People who are physically active have a lower risk of bowel cancer than those who are less active, according to an Australian study.
Researchers at the University of Western Australia (UWA) and the Western Australian Institute for Medical Research (WAIMR) have found people who engage in vigorous physical activity may be protected against types of colorectal cancer.
Researchers examined 870 participants who had bowel cancer and a control group of 996 who did not have the disease.
Participants in the study were asked to answer questions about their recreational physical activity, lifestyle, diet, medication and occupation.
UWA doctoral student Terry Boyle, also supported by the Lions Cancer Institute, says the study confirms previous research that shows the most physically active have a lower risk of bowel cancer than the least active.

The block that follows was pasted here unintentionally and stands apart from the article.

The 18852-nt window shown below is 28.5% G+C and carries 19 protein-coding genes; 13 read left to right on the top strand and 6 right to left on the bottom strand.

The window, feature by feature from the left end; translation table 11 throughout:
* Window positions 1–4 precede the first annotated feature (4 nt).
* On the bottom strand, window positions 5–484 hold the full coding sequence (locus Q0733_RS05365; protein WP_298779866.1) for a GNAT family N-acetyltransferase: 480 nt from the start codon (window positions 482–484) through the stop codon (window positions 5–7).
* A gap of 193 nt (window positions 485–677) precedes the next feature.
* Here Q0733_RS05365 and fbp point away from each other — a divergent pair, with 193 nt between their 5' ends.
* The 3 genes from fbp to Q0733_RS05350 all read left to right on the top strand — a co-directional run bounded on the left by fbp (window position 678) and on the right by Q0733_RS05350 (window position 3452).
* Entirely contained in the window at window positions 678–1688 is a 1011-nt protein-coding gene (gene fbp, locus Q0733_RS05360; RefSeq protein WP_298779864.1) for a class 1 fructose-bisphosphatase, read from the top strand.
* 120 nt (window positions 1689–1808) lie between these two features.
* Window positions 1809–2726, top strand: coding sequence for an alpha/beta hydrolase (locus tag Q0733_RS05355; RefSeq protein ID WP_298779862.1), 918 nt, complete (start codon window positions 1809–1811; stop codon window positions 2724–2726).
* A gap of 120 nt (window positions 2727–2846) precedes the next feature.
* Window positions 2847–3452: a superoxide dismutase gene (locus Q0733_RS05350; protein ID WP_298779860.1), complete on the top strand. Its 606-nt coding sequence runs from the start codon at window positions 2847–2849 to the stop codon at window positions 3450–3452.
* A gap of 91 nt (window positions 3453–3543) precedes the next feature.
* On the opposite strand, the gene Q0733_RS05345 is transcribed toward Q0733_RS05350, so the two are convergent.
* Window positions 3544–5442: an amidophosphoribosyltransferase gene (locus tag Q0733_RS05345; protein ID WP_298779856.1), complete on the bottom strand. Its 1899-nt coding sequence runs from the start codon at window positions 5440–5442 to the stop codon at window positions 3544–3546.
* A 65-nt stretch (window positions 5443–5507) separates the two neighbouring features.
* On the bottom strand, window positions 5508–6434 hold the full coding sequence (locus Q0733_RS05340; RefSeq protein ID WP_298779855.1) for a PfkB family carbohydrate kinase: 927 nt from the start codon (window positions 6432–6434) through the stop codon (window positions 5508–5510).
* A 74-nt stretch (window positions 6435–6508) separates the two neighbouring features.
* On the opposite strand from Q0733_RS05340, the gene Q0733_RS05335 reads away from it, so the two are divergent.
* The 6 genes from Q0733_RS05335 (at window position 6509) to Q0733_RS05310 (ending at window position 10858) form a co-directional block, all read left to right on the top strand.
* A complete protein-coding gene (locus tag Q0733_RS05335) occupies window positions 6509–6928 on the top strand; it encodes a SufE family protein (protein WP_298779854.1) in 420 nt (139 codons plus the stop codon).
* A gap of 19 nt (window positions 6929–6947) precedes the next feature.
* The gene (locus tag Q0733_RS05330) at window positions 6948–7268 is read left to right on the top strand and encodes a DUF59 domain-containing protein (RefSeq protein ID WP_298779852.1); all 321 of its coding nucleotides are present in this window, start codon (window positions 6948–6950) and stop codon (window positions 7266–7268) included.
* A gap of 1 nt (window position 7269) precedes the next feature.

“It also gives us some clues as to what types of activity are the most effective at reducing bowel cancer risk,” Boyle says.
The study found people who performed regular vigorous physical activity over their lifetime had a 40 percent reduced risk of cancer of the distal (lower) colon and rectum.
“These results suggest that vigorous activity like jogging, cycling, swimming, tennis, hockey, netball and football may be the most effective physical activities to lower the risk of bowel cancer,” Boyle says.
Another finding showed physical activity performed after the age of 51 years may be more beneficial in reducing the risk of distal colon cancer than physical activity performed earlier in life.